The Detritus of Lives Interrupted




The old Applewood Apartments have at last come down, gone, leaving little evidence of the thousands of lives that were lived there. Demolition complete, the grounds have been smoothed over and seeded with grass, an era passed. 


I travel Hillside Avenue a lot.  Nearly every time I go out, in fact, I head East on West Outer Dr., down Illinois Ave., and take a left on Hillside, and from there, either turn right on Highland or Pennsylvania Avenue. 


Over the years, I've watched many children get off the school bus at the Applewood Apartments; seen many a soccer ball kicked around; and waved at many people sitting out on the steps, cooking on their grills, or just standing in front of the apartments talking to neighbors and enjoying the evening. 


When the Applewood Apartments were vacated, I felt a little sad.  They weren't elegant, but were always the most affordable shelter in Oak Ridge.  When I was a girl, they were the go to place for newly weds just starting out;  in later years, they were the destination of migrants (of which we have a surprising number in Oak Ridge) and others who found themselves down on their luck.


Shelter is an interesting word. Related to the word 'shield,' shelter is a place of protection, a safe haven.  Shelter is, however, a foreign concept in Oak Ridge; we don't have a homeless shelter.


We Oak Ridgers are all about growth, prosperity and home values.  Our chichi little burg is not tolerant of the shabby; shoot, zoning doesn't even permit mobile homes within City limits lest they diminish the value of the faux English and French McMansions that have sprung up like mushrooms.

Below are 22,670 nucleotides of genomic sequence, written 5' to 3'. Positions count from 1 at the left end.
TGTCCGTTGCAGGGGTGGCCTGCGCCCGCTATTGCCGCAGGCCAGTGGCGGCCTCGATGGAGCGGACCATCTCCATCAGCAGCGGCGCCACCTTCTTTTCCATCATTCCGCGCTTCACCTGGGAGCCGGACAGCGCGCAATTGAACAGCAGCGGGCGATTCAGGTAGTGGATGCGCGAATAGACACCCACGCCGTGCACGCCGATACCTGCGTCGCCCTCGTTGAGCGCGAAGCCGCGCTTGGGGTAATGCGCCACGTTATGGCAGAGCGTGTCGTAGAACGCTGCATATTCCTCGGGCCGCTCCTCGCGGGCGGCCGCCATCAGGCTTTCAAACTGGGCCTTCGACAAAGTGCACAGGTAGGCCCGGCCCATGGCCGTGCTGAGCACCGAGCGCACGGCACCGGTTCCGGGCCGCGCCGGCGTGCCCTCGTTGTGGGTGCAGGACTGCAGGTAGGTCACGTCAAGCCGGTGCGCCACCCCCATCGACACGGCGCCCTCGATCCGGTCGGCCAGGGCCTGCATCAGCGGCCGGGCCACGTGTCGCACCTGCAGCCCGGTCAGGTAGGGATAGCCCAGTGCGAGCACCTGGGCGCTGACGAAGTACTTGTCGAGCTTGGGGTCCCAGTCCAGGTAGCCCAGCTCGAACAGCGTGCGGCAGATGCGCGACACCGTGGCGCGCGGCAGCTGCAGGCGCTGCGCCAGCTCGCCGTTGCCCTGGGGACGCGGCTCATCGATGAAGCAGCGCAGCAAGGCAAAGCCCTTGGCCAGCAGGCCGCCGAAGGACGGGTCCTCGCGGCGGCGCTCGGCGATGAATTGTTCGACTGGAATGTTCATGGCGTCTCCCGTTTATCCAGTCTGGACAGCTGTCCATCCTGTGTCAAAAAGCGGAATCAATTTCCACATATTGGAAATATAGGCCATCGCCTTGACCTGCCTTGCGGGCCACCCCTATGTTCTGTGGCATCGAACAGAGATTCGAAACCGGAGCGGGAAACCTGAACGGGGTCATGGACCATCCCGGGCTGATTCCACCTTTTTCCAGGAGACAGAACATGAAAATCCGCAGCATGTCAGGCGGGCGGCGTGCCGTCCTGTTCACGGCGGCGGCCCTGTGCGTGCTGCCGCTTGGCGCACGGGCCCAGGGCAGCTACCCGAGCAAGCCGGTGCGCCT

Admittedly, the Applewood Apartments were old and in bad shape.  Over a number of years, the owner took measures to make the apartments safer and more attractive, painting and shoring them up.  However, as a citizen observer, it seemed to me that the City was intent on shutting them down.  From my perspective, the City gave little indication of being interested in working with the owner.


Last May, I parked my car on Hillside and walked around the old apartments with a camera.  Though demolition was already underway, the place was quiet, nobody else around. 


I ignored the signs



My approach, wild flowers in the yard


The bulldozer was silent, not another soul around


A lot of life happened on those long, communal porches


Someone rushed away and forgot their ball.


Abandoned crib


Clothes left hanging in the closet suggest a hasty departure.


The screen is testament to someone's effort to create beauty in her home.  


Green flower vases


Mattresses, TVs, tables, chairs, cat trees, clothes, lamps, dishes; everywhere evidence of hurried departures.  Did people abandon their possession because they had no where to take them?


I saw lots of abandoned cleaning supplies.  This was the only vacuum cleaner, but I saw several mops, brooms and buckets.  Also, jugs of bleach, fabric softener, detergent, etc. 


What lonely looks like


Half way gone

Never heard of a drink called Wicked Apple. Makes sense: if not The Garden, something was lost here.


Oh, but the wild flowers!  Here, early dandelions. 


Last look back


1 comment

  • Susie Williams Taylor
    Susie Williams Taylor
    Excellent documentation of historical Applewood. Wonder where everyone moved?

    Excellent documentation of historical Applewood. Wonder where everyone moved?

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